Cancer Council ACT recommends that ALL outdoor workplaces (including those with volunteers) adopt a Sun Protection Policy. Your policy should include strategies for the prevention and early detection of skin cancer.
Skin cancer and outdoor workers- a snap shot.
- It is estimated that around 200 melanomas and 34,000 non-melanoma skin cancers per year are caused by occupational exposures in Australia. 1
- Recent meta-analyses have found that the risk of Squamous Cell Carcinoma (SCC) among outdoor workers is nearly double that of indoor workers. 2
- It is possible Australian outdoor workers are receiving as much as nine times the UV exposure experienced by indoor workers.
- Approx 22% of Australian workers are exposed to solar UV radiation at work. Outdoor workers exposed to solar UV radiation were more likely to be males and those residing in lower socioeconomic and regional areas. The occupations with the highest percentage of outdoor workers were farming, painting and plumbing. 3
- Safe Work Australia recommends that outdoor workers who spend extended periods of time outdoors, work in alpine regions and/or work near highly reflective surfaces, use sun protection even when the UV Index is below three.
- A study of sun protection in Queensland men who had been treated for keratinocytic skin cancer found that men whose workplace had a mandatory sun protection policy were more likely to protect themselves from the sun. 4
- Large studies with extended follow-up times have demonstrated that educational and multi-component interventions are effective in increasing sun protection. 5
- The most common cause of compensated cancer claims between 2000 to 2009 was sun exposure (51%), followed by asbestos (27%). 6
- A total of 1,970 workers compensation claims for sun related injury/disease have been made in Australia between 2000 and 2012, at a total cost of $63 million in compensation payments. 7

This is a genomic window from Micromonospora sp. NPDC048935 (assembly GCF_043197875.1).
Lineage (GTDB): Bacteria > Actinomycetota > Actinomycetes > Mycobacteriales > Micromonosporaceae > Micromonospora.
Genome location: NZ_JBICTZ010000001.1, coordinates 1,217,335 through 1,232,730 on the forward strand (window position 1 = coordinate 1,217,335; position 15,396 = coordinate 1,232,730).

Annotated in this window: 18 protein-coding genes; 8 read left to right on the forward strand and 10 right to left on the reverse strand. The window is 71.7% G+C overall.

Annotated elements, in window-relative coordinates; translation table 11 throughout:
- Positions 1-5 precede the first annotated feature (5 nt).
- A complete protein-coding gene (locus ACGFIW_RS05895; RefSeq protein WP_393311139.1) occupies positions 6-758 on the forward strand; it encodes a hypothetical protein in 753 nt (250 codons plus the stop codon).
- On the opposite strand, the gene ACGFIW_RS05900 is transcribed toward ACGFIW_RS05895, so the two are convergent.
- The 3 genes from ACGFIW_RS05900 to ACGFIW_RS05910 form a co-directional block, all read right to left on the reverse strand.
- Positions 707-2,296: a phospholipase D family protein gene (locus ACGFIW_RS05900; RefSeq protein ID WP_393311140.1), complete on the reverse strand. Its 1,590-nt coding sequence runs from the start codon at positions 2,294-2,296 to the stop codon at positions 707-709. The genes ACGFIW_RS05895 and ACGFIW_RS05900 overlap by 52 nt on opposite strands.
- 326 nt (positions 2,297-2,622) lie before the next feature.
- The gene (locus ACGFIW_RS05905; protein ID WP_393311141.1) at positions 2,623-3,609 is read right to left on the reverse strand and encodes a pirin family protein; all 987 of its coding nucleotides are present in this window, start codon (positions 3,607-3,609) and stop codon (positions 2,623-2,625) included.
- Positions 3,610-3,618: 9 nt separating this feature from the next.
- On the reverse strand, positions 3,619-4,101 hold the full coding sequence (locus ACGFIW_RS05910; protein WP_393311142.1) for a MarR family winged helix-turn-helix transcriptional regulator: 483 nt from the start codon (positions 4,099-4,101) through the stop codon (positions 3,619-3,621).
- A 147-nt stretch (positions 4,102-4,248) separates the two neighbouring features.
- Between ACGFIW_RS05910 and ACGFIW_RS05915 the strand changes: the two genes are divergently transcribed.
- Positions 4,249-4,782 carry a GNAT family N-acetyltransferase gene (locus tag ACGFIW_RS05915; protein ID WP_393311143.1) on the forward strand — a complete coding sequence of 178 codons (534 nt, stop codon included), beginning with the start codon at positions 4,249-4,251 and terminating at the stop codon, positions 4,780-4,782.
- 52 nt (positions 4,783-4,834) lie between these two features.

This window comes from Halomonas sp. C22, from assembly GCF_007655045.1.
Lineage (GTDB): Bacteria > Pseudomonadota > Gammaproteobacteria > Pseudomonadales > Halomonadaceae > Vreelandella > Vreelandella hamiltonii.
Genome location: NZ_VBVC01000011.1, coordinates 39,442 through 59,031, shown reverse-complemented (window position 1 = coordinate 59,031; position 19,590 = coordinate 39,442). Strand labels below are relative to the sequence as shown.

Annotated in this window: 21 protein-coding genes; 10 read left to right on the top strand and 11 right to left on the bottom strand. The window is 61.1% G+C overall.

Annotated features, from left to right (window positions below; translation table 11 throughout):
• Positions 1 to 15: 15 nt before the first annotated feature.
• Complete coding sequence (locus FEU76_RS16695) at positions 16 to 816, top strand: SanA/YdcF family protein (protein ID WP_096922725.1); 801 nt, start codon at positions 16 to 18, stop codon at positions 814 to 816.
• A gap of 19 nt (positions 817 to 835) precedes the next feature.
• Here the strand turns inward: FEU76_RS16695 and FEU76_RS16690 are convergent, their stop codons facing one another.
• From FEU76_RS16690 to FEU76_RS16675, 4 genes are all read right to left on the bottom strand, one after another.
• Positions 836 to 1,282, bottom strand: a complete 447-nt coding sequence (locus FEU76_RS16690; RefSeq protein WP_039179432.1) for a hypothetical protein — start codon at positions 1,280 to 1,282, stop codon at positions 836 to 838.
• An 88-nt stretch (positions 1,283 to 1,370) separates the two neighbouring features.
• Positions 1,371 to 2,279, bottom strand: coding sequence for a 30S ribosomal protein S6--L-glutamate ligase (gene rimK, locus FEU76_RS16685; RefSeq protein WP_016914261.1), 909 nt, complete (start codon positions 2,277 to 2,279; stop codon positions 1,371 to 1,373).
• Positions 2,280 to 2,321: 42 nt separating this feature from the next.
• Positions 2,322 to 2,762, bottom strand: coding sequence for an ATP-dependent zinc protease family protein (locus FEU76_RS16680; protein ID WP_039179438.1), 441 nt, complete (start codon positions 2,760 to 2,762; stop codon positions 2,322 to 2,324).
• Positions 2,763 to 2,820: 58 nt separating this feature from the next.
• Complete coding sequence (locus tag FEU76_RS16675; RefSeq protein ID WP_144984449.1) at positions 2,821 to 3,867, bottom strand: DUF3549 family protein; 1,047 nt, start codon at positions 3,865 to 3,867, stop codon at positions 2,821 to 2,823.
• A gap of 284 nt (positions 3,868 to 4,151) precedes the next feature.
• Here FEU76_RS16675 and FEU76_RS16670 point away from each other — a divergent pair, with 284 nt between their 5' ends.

What about indoor workers?
- Overseas research suggests that the incidence of cutaneous malignant melanoma may be similar if not higher among indoor workers than in outdoor workers.8
- The Australian Bureau of Statistics Australian Health Survey in 2011-12 showed that those employed in occupations that were mostly based inside, such as sales workers (28%) and professionals (26%), were more likely to have a vitamin D deficiency than those working in jobs based mostly outdoors, such as machinery operators and drivers (18%). 9
Melanoma and UV exposure
Melanoma risk at different body sites is associated with different patterns of sun exposure at different latitudes. Recreational (i.e. intermittent) sun exposure is a strong predictor of melanoma on the trunk and limbs at all latitudes, whereas occupational exposure appears to predict melanoma on the head and neck - albeit weakly - predominately at low latitudes. Total sun exposure is associated with melanoma on the limbs at low latitudes.10
Substances that increase sensitivity to UV radiation (photosensivity) 11
- a number of medications can increase susceptibility to skin damage from UV radiation. These include some antibiotics, drugs for high blood pressure, some antidepressants, immunosuppressant and nonsteroidal anti-inflammatory drugs. Workers exposed to daily solar UV radiation should check with their doctor about any medicines they are prescribed.
- exposure to certain substances may cause some people to develop photosensitivity to UV radiation. This is an abnormal reaction in the skin or eyes caused by ingestion, inhalation or skin contact with certain plants, coal tar and derivatives, dyes or chlorinated hydrocarbons. Workplaces where these substances are present should provide protection for workers both from the substances and from overexposure to UV radiation.
The legal position